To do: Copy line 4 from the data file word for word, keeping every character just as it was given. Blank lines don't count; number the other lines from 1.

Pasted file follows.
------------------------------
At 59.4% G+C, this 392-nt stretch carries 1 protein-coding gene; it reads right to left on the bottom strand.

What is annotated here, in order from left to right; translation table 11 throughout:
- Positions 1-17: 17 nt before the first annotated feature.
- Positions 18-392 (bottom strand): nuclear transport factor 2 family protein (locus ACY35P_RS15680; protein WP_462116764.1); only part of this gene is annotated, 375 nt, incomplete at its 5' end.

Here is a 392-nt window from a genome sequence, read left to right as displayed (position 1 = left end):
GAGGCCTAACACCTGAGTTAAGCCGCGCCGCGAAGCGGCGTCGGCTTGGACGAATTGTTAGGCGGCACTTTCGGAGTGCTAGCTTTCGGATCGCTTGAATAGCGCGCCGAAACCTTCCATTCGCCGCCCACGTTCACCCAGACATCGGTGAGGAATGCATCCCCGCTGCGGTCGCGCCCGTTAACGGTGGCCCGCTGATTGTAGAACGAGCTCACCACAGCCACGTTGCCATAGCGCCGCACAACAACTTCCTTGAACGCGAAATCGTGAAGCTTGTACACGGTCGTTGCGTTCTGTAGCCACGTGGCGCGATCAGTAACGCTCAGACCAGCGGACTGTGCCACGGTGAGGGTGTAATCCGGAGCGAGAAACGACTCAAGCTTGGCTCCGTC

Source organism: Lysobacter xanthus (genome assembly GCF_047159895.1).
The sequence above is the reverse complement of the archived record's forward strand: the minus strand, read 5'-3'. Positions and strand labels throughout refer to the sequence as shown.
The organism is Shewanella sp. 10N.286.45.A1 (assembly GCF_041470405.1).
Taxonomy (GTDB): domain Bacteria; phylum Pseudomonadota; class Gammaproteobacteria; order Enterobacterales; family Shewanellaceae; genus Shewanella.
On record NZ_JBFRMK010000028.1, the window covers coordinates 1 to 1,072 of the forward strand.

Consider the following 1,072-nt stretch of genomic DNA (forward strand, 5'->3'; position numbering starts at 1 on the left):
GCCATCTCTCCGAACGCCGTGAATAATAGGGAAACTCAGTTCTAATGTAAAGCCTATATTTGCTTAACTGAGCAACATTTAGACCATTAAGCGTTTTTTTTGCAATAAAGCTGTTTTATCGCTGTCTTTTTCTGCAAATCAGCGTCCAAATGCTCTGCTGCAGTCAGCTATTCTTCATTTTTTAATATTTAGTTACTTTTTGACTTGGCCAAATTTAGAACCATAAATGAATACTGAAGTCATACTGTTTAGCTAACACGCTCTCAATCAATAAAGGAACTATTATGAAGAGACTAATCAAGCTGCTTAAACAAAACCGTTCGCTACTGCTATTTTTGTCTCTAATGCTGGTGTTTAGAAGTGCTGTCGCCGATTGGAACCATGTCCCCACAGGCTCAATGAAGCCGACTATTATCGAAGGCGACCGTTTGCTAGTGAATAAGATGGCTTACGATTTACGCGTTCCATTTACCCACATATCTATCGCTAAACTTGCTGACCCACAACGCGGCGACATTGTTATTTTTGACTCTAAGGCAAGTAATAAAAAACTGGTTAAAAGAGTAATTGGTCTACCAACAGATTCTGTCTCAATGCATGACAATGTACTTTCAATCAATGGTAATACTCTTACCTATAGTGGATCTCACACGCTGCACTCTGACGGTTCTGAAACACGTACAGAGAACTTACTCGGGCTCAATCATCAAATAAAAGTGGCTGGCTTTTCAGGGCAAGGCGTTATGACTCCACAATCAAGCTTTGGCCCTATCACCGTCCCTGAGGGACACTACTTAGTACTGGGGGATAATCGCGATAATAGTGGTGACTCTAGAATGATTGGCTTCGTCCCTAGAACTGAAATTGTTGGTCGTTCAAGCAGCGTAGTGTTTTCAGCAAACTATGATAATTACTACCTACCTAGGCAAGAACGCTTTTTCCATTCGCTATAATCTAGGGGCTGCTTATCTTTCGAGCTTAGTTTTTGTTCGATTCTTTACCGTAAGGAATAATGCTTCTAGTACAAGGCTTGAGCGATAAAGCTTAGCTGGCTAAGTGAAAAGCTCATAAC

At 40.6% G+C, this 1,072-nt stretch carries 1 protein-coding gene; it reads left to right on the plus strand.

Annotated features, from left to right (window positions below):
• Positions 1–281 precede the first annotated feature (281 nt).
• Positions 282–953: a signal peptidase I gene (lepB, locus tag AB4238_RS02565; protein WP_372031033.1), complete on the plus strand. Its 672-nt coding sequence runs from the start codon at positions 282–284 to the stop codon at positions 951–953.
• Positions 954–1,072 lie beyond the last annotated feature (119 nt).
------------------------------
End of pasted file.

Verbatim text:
- Positions 18-392 (bottom strand): nuclear transport factor 2 family protein (locus ACY35P_RS15680; protein WP_462116764.1); only part of this gene is annotated, 375 nt, incomplete at its 5' end.